# How do I find the equation of the normal line given a point on the curve?

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The normal line to a curve at a particular point is the line through that point and perpendicular to the tangent.

A simple trick to remembering how to find the normal gradient, n, is that the slope of any line perpendicular to a line that has a gradient, m, is just the negative reciprocal, -1/m.

Example:

Find the normal gradient to the curve y=2x3 +3x+7 at the point (1,1).

So firstly, let’s recap how to calculate the gradient of the tangent line:

By differentiating y=2x3 +3x+7 , we find

dy/dx = 6x2 +3

Then, by substituting in our point, at x=1 we yield dy/dx=9. This is the tangent gradient of the curve (m=9).

Finally we substitute this into our formula for calculating the normal gradient n=-1/m.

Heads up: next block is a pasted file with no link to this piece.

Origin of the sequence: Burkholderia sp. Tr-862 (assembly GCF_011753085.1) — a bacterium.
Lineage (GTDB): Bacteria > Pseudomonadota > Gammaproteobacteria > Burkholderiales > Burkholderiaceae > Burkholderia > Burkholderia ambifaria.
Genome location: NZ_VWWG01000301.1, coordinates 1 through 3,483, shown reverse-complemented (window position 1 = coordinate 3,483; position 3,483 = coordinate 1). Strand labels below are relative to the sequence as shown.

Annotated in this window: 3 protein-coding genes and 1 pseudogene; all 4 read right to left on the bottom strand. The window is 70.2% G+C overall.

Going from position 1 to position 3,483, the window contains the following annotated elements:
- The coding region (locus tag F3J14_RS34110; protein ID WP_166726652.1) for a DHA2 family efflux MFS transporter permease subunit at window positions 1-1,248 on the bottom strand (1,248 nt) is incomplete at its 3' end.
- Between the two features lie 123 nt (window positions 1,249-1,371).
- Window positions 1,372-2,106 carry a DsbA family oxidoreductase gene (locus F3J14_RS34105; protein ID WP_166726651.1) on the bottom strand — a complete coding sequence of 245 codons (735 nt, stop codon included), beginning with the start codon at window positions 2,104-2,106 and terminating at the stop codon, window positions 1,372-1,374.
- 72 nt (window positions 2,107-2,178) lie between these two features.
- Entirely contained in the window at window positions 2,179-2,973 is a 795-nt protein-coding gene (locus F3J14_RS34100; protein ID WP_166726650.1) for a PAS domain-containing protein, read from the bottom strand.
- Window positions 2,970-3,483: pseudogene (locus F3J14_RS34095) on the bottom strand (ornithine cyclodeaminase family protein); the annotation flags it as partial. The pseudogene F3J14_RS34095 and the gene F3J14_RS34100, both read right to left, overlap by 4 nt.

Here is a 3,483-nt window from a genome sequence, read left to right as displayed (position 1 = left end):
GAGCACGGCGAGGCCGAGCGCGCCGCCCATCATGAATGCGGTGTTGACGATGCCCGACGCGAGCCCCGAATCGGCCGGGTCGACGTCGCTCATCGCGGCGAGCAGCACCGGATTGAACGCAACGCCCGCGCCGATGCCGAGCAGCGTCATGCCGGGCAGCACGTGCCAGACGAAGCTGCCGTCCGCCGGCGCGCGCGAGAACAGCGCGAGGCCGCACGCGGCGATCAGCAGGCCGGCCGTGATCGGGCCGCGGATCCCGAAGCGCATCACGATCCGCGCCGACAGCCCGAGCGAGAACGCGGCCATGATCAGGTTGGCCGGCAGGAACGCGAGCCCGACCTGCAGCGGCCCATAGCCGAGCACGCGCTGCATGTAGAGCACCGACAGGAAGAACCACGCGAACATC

Therefore n=-1/9.

Now, let’s try another example which demonstrates how we use the normal gradient to find an equation for the normal line.

We will use the formula (y-y0) = n(x-x0), where (x0,y0) is a given point.

Example:

Consider a curve y=x5+3x2 +2. Find the equation of the normal to the curve at the point (-1,2). Leave your answer in the form y=mx+c.

By differentiating the curve, we have dy/dx = 5x4 +6x.

To find the gradient of the tangent line we substitute in x=-1, which yields

dy/dx = 5(-1)4 +6(-1)

= 5-6

=-1 = m

Therefore, we know that the normal gradient is n=-1/m

So n=1

Finally, we substitute this into our formula for the normal line (y-y0) = n(x-x0):

In our example, (x0, y0) = (-1,2)

So   y-2 = 1(x+1)

And my rearranging, we find y = x+3.

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